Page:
Fight continues to save rare turtles
SEVENTEEN turtles in quarantine and a team of scientists could be all that saves the rare Bellinger River snapping turtle from extinction.
An estimated 400 of the threatened turtles have died from a mystery disease in an outbreak discovered in the Bellinger River in February.
In a race against time, authorities established the state's first wildlife biosecurity team to prevent the disease from spreading to nearby waterways.
Scientists were able to recover 17 turtles from the last remaining section of the river where the disease had not spread.
Zoologist Ricky Spencer said the turtles were being cared for in special tanks at a quarantine facility at University of Western Sydney.
"Over 90% of the turtle's home range is affected and the disease appears to have a 100% mortality rate," Dr Spencer said.
"The species has almost been wiped out in less than a two months - the impact is unlike anything we have seen in turtles in Australia," he said.
Turtles with the disease lose weight and become disoriented, with symptoms including lesions, particularly around their eyes.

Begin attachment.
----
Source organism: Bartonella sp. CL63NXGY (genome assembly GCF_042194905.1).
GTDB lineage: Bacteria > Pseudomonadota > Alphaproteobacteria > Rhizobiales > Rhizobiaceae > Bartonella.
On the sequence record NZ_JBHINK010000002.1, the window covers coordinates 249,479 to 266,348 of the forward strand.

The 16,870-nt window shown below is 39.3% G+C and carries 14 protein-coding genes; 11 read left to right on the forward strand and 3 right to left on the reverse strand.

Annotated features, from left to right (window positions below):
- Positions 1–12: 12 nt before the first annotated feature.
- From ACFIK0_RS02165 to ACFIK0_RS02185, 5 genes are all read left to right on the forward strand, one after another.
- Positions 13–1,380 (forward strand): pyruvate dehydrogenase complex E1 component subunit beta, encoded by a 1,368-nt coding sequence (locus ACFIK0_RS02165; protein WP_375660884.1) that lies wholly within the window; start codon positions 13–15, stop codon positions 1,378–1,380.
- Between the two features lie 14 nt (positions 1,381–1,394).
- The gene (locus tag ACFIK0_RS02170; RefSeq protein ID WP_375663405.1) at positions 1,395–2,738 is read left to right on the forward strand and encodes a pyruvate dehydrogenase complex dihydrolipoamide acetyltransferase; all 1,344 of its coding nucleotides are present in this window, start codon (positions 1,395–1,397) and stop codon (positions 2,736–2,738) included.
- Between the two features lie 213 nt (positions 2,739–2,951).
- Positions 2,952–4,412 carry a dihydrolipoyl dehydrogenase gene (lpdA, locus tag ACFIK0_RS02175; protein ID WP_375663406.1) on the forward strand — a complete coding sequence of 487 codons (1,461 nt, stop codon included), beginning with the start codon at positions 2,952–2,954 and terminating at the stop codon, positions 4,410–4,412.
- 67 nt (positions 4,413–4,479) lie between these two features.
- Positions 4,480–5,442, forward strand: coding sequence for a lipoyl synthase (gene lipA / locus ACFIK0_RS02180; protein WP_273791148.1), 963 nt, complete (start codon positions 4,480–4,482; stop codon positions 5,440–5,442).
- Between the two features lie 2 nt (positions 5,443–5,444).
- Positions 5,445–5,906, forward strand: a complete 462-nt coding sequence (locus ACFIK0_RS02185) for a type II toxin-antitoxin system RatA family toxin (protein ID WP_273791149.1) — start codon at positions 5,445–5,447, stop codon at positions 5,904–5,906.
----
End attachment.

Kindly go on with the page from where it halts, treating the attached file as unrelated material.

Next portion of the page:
Tests have not been able to identify a pathogen or toxin responsible.
"The cause (of the outbreak) is completely unknown," Dr Spencer said.
"It doesn't seem to be one mystery virus or disease that can actually be found," he said.
The NSW Office of Environment and Heritage said there had been several efforts to determine the cause and extent of the problem.
But even with active management, recovery of the species could take more than a decade if the disease did not wipe them out.
Dr Spencer said work would continue to try to save the species in partnership with the NSW Office of Environment and Heritage, Taronga Zoo, NSW National Parks and Wildlife Services, and a team of other experts.